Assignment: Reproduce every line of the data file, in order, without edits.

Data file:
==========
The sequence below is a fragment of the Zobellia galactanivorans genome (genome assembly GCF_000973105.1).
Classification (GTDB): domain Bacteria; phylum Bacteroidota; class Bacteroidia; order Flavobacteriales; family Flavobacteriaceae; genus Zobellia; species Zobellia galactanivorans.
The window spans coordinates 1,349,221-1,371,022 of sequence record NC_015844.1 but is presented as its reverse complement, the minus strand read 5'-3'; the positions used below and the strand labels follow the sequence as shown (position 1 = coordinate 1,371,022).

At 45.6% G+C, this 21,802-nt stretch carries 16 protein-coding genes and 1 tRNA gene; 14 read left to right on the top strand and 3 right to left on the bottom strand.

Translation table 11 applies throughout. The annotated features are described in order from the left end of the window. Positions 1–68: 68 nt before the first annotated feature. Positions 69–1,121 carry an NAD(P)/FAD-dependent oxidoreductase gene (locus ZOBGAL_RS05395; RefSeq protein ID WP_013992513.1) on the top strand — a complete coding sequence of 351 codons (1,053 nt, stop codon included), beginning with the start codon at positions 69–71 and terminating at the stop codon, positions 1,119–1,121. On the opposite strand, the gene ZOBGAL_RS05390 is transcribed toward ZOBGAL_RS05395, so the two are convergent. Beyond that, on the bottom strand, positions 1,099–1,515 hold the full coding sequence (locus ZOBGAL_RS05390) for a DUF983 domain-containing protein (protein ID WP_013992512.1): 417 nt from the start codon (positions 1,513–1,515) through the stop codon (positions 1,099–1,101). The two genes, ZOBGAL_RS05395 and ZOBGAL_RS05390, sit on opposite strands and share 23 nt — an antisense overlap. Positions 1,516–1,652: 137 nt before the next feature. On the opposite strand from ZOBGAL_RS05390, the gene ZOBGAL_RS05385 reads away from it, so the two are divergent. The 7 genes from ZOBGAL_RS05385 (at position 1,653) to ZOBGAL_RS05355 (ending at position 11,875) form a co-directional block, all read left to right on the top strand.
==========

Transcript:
The sequence below is a fragment of the Zobellia galactanivorans genome (genome assembly GCF_000973105.1).
Classification (GTDB): domain Bacteria; phylum Bacteroidota; class Bacteroidia; order Flavobacteriales; family Flavobacteriaceae; genus Zobellia; species Zobellia galactanivorans.
The window spans coordinates 1,349,221-1,371,022 of sequence record NC_015844.1 but is presented as its reverse complement, the minus strand read 5'-3'; the positions used below and the strand labels follow the sequence as shown (position 1 = coordinate 1,371,022).

At 45.6% G+C, this 21,802-nt stretch carries 16 protein-coding genes and 1 tRNA gene; 14 read left to right on the top strand and 3 right to left on the bottom strand.

Translation table 11 applies throughout. The annotated features are described in order from the left end of the window. Positions 1–68: 68 nt before the first annotated feature. Positions 69–1,121 carry an NAD(P)/FAD-dependent oxidoreductase gene (locus ZOBGAL_RS05395; RefSeq protein ID WP_013992513.1) on the top strand — a complete coding sequence of 351 codons (1,053 nt, stop codon included), beginning with the start codon at positions 69–71 and terminating at the stop codon, positions 1,119–1,121. On the opposite strand, the gene ZOBGAL_RS05390 is transcribed toward ZOBGAL_RS05395, so the two are convergent. Beyond that, on the bottom strand, positions 1,099–1,515 hold the full coding sequence (locus ZOBGAL_RS05390) for a DUF983 domain-containing protein (protein ID WP_013992512.1): 417 nt from the start codon (positions 1,513–1,515) through the stop codon (positions 1,099–1,101). The two genes, ZOBGAL_RS05395 and ZOBGAL_RS05390, sit on opposite strands and share 23 nt — an antisense overlap. Positions 1,516–1,652: 137 nt before the next feature. On the opposite strand from ZOBGAL_RS05390, the gene ZOBGAL_RS05385 reads away from it, so the two are divergent. The 7 genes from ZOBGAL_RS05385 (at position 1,653) to ZOBGAL_RS05355 (ending at position 11,875) form a co-directional block, all read left to right on the top strand.